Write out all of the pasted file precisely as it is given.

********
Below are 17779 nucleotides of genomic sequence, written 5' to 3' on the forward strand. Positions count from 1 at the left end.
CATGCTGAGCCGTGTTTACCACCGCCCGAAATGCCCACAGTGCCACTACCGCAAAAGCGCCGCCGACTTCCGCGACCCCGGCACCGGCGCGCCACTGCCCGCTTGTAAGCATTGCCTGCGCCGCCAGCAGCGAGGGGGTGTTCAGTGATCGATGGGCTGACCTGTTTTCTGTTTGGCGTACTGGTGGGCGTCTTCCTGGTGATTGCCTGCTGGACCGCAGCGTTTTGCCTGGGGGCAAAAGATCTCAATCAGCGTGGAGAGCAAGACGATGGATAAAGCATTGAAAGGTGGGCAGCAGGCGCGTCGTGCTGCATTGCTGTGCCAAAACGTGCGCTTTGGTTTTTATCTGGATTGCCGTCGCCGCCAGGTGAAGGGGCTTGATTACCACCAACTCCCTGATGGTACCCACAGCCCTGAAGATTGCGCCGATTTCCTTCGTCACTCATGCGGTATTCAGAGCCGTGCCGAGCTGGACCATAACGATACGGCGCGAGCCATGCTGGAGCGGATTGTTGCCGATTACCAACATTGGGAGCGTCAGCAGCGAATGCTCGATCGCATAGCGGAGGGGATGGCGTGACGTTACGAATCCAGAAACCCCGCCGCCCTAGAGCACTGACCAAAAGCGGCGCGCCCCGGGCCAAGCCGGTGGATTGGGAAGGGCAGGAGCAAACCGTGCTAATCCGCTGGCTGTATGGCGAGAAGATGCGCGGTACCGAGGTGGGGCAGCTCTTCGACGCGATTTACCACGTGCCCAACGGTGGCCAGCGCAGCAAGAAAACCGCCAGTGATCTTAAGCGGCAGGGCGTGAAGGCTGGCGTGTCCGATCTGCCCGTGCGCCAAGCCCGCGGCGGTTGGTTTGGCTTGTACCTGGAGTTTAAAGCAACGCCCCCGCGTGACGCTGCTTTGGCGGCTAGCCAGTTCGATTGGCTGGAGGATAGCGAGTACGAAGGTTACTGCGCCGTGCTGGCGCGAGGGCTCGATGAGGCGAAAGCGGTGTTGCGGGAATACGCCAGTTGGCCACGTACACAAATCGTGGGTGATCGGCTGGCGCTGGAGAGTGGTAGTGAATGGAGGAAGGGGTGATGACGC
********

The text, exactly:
Below are 17779 nucleotides of genomic sequence, written 5' to 3' on the forward strand. Positions count from 1 at the left end.
CATGCTGAGCCGTGTTTACCACCGCCCGAAATGCCCACAGTGCCACTACCGCAAAAGCGCCGCCGACTTCCGCGACCCCGGCACCGGCGCGCCACTGCCCGCTTGTAAGCATTGCCTGCGCCGCCAGCAGCGAGGGGGTGTTCAGTGATCGATGGGCTGACCTGTTTTCTGTTTGGCGTACTGGTGGGCGTCTTCCTGGTGATTGCCTGCTGGACCGCAGCGTTTTGCCTGGGGGCAAAAGATCTCAATCAGCGTGGAGAGCAAGACGATGGATAAAGCATTGAAAGGTGGGCAGCAGGCGCGTCGTGCTGCATTGCTGTGCCAAAACGTGCGCTTTGGTTTTTATCTGGATTGCCGTCGCCGCCAGGTGAAGGGGCTTGATTACCACCAACTCCCTGATGGTACCCACAGCCCTGAAGATTGCGCCGATTTCCTTCGTCACTCATGCGGTATTCAGAGCCGTGCCGAGCTGGACCATAACGATACGGCGCGAGCCATGCTGGAGCGGATTGTTGCCGATTACCAACATTGGGAGCGTCAGCAGCGAATGCTCGATCGCATAGCGGAGGGGATGGCGTGACGTTACGAATCCAGAAACCCCGCCGCCCTAGAGCACTGACCAAAAGCGGCGCGCCCCGGGCCAAGCCGGTGGATTGGGAAGGGCAGGAGCAAACCGTGCTAATCCGCTGGCTGTATGGCGAGAAGATGCGCGGTACCGAGGTGGGGCAGCTCTTCGACGCGATTTACCACGTGCCCAACGGTGGCCAGCGCAGCAAGAAAACCGCCAGTGATCTTAAGCGGCAGGGCGTGAAGGCTGGCGTGTCCGATCTGCCCGTGCGCCAAGCCCGCGGCGGTTGGTTTGGCTTGTACCTGGAGTTTAAAGCAACGCCCCCGCGTGACGCTGCTTTGGCGGCTAGCCAGTTCGATTGGCTGGAGGATAGCGAGTACGAAGGTTACTGCGCCGTGCTGGCGCGAGGGCTCGATGAGGCGAAAGCGGTGTTGCGGGAATACGCCAGTTGGCCACGTACACAAATCGTGGGTGATCGGCTGGCGCTGGAGAGTGGTAGTGAATGGAGGAAGGGGTGATGACGC